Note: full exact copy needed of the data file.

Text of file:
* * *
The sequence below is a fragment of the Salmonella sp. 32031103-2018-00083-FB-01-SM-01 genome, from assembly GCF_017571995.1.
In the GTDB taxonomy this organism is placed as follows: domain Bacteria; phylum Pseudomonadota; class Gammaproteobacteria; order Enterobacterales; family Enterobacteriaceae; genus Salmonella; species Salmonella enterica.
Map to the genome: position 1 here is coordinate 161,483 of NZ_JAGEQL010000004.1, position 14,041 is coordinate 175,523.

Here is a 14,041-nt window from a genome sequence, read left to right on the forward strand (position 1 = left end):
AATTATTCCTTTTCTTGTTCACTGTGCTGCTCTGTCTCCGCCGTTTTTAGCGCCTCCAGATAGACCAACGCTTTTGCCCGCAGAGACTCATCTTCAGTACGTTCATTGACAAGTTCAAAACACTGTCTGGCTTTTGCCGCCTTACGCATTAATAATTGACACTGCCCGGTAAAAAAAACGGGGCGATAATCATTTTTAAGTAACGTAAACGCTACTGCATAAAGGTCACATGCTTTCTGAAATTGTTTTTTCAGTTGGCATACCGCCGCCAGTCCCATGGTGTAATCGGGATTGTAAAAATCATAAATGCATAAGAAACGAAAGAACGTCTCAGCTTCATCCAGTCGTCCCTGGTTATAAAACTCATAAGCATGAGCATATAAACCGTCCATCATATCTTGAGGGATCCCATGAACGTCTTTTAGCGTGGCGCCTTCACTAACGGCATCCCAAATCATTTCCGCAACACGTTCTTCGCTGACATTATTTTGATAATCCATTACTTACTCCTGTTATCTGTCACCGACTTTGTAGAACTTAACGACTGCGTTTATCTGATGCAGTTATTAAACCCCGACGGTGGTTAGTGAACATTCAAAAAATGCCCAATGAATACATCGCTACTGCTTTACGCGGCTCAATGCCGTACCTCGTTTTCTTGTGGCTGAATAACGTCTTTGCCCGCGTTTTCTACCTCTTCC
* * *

The sequence below is a fragment of the Salmonella sp. 32031103-2018-00083-FB-01-SM-01 genome, from assembly GCF_017571995.1.
In the GTDB taxonomy this organism is placed as follows: domain Bacteria; phylum Pseudomonadota; class Gammaproteobacteria; order Enterobacterales; family Enterobacteriaceae; genus Salmonella; species Salmonella enterica.
Map to the genome: position 1 here is coordinate 161,483 of NZ_JAGEQL010000004.1, position 14,041 is coordinate 175,523.

Here is a 14,041-nt window from a genome sequence, read left to right on the forward strand (position 1 = left end):
AATTATTCCTTTTCTTGTTCACTGTGCTGCTCTGTCTCCGCCGTTTTTAGCGCCTCCAGATAGACCAACGCTTTTGCCCGCAGAGACTCATCTTCAGTACGTTCATTGACAAGTTCAAAACACTGTCTGGCTTTTGCCGCCTTACGCATTAATAATTGACACTGCCCGGTAAAAAAAACGGGGCGATAATCATTTTTAAGTAACGTAAACGCTACTGCATAAAGGTCACATGCTTTCTGAAATTGTTTTTTCAGTTGGCATACCGCCGCCAGTCCCATGGTGTAATCGGGATTGTAAAAATCATAAATGCATAAGAAACGAAAGAACGTCTCAGCTTCATCCAGTCGTCCCTGGTTATAAAACTCATAAGCATGAGCATATAAACCGTCCATCATATCTTGAGGGATCCCATGAACGTCTTTTAGCGTGGCGCCTTCACTAACGGCATCCCAAATCATTTCCGCAACACGTTCTTCGCTGACATTATTTTGATAATCCATTACTTACTCCTGTTATCTGTCACCGACTTTGTAGAACTTAACGACTGCGTTTATCTGATGCAGTTATTAAACCCCGACGGTGGTTAGTGAACATTCAAAAAATGCCCAATGAATACATCGCTACTGCTTTACGCGGCTCAATGCCGTACCTCGTTTTCTTGTGGCTGAATAACGTCTTTGCCCGCGTTTTCTACCTCTTCC